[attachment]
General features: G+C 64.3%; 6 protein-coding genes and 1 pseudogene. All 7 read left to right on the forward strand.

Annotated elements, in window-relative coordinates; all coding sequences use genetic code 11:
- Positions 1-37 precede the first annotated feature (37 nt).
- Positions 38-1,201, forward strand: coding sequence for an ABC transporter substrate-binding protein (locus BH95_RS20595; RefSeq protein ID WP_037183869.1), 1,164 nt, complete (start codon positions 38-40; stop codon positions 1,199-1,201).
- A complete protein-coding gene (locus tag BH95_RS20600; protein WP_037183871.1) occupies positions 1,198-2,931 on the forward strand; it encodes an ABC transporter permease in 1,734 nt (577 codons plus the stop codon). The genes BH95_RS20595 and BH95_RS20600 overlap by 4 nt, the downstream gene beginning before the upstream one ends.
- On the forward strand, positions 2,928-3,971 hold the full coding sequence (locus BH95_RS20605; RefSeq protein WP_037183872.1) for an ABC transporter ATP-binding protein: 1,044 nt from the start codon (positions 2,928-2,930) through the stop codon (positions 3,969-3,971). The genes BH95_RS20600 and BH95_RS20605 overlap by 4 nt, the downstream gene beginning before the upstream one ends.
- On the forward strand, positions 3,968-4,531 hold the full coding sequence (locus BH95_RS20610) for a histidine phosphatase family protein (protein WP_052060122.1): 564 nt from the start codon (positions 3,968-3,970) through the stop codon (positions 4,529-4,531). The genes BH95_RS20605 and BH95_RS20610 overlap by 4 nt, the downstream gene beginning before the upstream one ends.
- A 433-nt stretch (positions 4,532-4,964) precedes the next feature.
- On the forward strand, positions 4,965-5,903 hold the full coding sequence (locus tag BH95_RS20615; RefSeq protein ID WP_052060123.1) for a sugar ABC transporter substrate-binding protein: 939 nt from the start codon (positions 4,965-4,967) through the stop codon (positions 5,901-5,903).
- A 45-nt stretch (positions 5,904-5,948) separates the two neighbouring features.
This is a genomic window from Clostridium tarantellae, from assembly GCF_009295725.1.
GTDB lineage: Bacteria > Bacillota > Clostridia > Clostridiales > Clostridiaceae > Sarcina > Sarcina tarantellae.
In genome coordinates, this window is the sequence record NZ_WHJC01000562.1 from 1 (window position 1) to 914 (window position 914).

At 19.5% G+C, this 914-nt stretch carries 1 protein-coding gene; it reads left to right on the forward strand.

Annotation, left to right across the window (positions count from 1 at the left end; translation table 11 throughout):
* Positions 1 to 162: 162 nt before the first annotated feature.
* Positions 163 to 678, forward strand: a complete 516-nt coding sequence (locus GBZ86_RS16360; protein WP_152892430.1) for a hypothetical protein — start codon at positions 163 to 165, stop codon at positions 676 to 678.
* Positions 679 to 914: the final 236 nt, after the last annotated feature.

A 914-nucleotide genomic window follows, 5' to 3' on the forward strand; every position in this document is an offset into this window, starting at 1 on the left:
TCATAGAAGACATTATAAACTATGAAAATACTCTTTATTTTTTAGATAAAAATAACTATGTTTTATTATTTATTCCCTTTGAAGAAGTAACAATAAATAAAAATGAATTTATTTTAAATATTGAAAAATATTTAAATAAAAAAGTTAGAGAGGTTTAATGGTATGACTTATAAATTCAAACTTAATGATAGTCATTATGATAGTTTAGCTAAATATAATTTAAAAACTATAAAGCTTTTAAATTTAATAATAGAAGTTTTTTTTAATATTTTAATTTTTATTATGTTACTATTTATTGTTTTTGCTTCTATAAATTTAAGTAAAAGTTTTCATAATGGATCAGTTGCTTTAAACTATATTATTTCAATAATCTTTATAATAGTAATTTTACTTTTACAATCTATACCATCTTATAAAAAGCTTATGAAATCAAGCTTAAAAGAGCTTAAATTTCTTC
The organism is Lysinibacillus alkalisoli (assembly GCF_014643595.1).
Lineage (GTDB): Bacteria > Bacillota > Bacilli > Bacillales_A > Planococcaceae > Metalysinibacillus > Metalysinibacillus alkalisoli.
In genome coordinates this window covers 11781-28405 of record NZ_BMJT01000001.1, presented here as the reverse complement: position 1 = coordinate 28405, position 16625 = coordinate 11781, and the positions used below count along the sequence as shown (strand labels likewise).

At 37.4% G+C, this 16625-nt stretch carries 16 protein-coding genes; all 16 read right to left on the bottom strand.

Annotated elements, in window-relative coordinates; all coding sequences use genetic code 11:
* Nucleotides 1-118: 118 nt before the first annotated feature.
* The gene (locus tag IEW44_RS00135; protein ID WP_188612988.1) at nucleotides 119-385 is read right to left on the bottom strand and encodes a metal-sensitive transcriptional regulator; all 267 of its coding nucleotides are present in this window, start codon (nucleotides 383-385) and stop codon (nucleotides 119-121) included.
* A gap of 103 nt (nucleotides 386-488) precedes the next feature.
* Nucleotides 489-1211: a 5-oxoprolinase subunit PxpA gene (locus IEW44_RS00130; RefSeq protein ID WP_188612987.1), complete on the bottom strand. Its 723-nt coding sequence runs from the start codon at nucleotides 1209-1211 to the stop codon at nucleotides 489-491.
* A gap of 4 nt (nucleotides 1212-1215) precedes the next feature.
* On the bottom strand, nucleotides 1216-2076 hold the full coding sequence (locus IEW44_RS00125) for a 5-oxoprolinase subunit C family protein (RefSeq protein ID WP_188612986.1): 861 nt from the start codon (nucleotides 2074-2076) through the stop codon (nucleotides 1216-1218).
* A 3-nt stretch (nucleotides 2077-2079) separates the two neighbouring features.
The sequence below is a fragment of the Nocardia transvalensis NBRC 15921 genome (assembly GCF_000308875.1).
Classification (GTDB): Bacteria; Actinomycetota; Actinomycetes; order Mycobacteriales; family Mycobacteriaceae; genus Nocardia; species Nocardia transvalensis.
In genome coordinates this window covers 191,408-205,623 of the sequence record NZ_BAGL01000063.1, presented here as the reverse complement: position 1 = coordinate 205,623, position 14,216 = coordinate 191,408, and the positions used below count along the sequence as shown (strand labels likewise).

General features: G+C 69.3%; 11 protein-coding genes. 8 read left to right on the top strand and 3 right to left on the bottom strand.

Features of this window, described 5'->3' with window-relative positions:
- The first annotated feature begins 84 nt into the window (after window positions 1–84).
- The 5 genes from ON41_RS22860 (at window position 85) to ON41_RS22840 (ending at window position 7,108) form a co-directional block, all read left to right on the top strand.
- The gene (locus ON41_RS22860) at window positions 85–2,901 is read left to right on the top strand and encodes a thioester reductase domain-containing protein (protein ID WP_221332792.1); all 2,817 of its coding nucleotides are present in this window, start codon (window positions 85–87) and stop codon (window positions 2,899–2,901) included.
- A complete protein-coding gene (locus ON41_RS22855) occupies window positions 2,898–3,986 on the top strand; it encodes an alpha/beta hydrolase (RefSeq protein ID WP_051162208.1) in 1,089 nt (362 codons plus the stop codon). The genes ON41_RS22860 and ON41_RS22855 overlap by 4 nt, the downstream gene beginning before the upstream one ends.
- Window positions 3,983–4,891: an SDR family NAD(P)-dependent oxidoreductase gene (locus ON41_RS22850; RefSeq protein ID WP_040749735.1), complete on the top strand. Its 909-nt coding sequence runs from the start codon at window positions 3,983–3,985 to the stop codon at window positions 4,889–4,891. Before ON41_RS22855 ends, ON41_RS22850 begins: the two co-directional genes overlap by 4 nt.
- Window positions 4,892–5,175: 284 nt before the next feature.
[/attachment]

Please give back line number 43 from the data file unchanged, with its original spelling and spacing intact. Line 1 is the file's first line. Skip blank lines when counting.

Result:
- Window positions 4,892–5,175: 284 nt before the next feature.